There is a pending recession brewing. During the ‘08 bust the market started feeling the hit in March when Bear Stearns went under. All the leaders of our institutions say “Don’t panic. It’s fine.” And the summer of 2008 was fine until September of that year. The 3 quarter numbers came out and everyone realized that huge too-big-to-fail banks were insolvent. The Federal Reserve had to bail out the big banks (and then the auto industry for some reason). 

Our new ‘08 moment is here. We are in the middle of the fastest interest rate hikes in human history in order to slow down new money creation. This is making it difficult for everyday Americans to buy a house or get a loan on a car. At the same time the Federal Government is spending money faster than any time in history. The Government has to issue new debt to be able to get money to spend so the FED (Federal Reserve) buys that debt by creating new money. New money creates inflation. It’s not transitory, it’s not supply chain issues, it’s not Russia, or any other lie our elected officials are telling us. It is the effects of zero reserve banking and over extended debt spending from a money drunk government. 

The next Occupy Wall St. type movement will be far bigger than the last. People will rise up – young men and women being cut out of the housing market, experiencing unaffordable schooling, and suffering from crippling inflation. This is happening across ideological lines. The new Occupy Wall St. is one spark away. There is a lot of potential for it to be different. My guess is it will have clearer messaging and a broader target. The divide of us vs them will be bigger. There will be fewer spectators. Everyone will be affected in one way or another.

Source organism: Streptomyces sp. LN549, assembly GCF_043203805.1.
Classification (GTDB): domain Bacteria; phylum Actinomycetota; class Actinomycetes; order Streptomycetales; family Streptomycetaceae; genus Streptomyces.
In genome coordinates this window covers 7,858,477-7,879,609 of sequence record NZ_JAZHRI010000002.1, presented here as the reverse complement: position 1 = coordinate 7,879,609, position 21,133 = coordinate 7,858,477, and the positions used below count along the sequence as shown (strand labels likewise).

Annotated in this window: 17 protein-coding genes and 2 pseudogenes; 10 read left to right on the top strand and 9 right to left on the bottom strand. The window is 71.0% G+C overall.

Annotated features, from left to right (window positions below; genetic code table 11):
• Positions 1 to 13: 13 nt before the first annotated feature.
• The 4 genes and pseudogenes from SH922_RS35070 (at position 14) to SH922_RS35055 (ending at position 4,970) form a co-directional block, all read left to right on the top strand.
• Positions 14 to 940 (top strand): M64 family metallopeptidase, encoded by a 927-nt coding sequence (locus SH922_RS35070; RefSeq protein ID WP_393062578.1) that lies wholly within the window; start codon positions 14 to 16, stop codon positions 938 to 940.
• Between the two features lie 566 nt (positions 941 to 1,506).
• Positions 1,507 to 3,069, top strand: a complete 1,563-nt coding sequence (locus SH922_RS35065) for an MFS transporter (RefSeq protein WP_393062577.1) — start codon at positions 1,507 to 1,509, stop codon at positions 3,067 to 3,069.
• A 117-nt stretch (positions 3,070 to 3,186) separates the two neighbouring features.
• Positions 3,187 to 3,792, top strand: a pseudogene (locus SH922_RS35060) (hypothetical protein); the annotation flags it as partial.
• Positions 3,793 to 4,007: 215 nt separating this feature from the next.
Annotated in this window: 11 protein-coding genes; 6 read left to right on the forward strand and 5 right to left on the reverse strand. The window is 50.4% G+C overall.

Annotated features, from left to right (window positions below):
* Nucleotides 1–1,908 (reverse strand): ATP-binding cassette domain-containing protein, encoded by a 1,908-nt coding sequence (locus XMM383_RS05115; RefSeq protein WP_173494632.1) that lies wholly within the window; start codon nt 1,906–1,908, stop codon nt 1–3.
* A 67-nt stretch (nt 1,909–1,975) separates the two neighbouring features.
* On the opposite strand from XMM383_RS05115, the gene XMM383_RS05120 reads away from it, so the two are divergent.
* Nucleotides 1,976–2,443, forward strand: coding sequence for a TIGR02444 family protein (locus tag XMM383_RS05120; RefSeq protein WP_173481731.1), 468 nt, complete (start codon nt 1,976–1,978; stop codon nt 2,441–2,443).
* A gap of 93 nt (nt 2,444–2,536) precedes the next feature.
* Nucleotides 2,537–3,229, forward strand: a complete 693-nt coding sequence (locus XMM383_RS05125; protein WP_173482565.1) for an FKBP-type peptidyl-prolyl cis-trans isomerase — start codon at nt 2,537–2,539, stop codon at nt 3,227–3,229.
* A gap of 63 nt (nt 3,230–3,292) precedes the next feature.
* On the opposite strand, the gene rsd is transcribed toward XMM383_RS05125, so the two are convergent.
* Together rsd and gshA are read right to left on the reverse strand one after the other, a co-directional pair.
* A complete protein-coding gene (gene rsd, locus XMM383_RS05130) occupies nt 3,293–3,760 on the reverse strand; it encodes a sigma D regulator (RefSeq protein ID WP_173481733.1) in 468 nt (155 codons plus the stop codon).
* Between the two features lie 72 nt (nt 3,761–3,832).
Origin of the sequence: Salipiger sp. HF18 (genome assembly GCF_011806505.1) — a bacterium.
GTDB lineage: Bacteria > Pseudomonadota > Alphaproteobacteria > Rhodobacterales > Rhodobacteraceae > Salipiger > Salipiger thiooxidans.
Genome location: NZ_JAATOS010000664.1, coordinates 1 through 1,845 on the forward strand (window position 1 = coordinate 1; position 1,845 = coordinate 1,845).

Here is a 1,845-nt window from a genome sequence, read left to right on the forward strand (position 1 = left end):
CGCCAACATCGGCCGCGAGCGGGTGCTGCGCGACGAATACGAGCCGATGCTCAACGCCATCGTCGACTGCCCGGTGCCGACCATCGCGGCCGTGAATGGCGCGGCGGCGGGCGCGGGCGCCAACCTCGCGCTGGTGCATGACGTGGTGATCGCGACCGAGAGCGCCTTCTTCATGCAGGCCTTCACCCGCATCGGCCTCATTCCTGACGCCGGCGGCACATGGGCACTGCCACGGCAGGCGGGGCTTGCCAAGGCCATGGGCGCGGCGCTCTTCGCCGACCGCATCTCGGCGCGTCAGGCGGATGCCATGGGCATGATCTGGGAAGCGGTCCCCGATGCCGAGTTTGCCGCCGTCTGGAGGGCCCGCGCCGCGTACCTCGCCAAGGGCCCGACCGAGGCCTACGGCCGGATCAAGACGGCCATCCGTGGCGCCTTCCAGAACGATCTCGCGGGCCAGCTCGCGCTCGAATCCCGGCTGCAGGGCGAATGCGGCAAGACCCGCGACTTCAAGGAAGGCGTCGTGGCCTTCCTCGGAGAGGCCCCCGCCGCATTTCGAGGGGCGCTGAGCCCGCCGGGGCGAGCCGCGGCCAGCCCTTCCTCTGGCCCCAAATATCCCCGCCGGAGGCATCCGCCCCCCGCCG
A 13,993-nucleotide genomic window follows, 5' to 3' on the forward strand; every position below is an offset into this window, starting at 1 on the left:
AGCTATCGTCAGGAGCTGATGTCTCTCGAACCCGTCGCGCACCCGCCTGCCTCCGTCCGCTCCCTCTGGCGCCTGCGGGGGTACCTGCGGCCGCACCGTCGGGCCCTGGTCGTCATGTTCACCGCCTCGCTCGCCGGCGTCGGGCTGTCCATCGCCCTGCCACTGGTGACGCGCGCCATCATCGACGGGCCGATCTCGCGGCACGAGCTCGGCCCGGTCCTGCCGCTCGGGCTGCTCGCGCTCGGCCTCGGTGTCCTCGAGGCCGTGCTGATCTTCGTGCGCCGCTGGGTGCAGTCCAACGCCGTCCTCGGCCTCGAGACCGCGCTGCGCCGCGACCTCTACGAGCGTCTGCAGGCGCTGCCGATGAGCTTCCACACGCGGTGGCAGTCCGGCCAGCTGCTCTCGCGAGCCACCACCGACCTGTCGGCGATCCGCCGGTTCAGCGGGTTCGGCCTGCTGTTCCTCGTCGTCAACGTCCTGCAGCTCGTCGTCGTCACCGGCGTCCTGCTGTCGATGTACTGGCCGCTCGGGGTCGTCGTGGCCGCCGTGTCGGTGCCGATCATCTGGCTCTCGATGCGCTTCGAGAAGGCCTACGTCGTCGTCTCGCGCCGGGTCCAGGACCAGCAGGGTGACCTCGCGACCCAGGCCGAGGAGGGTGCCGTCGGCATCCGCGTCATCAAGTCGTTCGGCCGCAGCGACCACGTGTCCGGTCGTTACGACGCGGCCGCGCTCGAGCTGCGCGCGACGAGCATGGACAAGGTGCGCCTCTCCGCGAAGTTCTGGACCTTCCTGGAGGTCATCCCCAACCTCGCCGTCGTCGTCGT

As debt increases both for the everyday American and the government, the government will be forced to devalue the currency. This will devalue debt. Getting a loan will be difficult at best. Government debt will no longer be desirable. US Dollars from all over the world will be flooding back home as they will no longer be looked at as a good store of value.

There is a coming moment where the next “Occupy” movement will have far less spectators. But this time it will be different. Before it was led by socialist that hated capitalism and weren’t sure what they were asking for. Bitcoiners are in the position to add clarity, leadership and solutions within the uprising. Armed with heads full of Austrian Economics, a clear understanding of fractional reserve banking, and the ability to pinpoint those that benefit from the Cantillon effect with considerable accuracy.